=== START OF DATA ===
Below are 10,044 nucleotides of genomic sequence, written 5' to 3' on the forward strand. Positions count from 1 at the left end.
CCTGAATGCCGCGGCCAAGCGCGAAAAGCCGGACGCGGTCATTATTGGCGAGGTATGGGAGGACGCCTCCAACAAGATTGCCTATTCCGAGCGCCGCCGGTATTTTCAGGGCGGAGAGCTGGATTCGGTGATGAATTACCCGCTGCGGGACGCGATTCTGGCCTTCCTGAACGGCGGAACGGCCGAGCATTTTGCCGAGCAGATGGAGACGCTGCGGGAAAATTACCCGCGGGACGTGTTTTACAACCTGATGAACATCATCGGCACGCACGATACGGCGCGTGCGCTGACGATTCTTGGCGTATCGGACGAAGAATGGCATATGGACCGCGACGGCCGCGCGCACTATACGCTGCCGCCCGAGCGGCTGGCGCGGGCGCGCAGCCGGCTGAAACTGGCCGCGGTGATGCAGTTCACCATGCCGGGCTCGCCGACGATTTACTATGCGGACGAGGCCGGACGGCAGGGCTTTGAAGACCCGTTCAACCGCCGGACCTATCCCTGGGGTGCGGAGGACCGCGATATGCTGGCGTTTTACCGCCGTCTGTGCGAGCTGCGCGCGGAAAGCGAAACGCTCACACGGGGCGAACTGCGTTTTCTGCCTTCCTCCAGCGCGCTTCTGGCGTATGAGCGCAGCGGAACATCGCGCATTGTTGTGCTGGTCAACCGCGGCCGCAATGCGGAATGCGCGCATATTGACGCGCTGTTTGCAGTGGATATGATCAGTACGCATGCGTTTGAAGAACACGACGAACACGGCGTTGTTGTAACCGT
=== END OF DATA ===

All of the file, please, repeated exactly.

Below are 10,044 nucleotides of genomic sequence, written 5' to 3' on the forward strand. Positions count from 1 at the left end.
CCTGAATGCCGCGGCCAAGCGCGAAAAGCCGGACGCGGTCATTATTGGCGAGGTATGGGAGGACGCCTCCAACAAGATTGCCTATTCCGAGCGCCGCCGGTATTTTCAGGGCGGAGAGCTGGATTCGGTGATGAATTACCCGCTGCGGGACGCGATTCTGGCCTTCCTGAACGGCGGAACGGCCGAGCATTTTGCCGAGCAGATGGAGACGCTGCGGGAAAATTACCCGCGGGACGTGTTTTACAACCTGATGAACATCATCGGCACGCACGATACGGCGCGTGCGCTGACGATTCTTGGCGTATCGGACGAAGAATGGCATATGGACCGCGACGGCCGCGCGCACTATACGCTGCCGCCCGAGCGGCTGGCGCGGGCGCGCAGCCGGCTGAAACTGGCCGCGGTGATGCAGTTCACCATGCCGGGCTCGCCGACGATTTACTATGCGGACGAGGCCGGACGGCAGGGCTTTGAAGACCCGTTCAACCGCCGGACCTATCCCTGGGGTGCGGAGGACCGCGATATGCTGGCGTTTTACCGCCGTCTGTGCGAGCTGCGCGCGGAAAGCGAAACGCTCACACGGGGCGAACTGCGTTTTCTGCCTTCCTCCAGCGCGCTTCTGGCGTATGAGCGCAGCGGAACATCGCGCATTGTTGTGCTGGTCAACCGCGGCCGCAATGCGGAATGCGCGCATATTGACGCGCTGTTTGCAGTGGATATGATCAGTACGCATGCGTTTGAAGAACACGACGAACACGGCGTTGTTGTAACCGT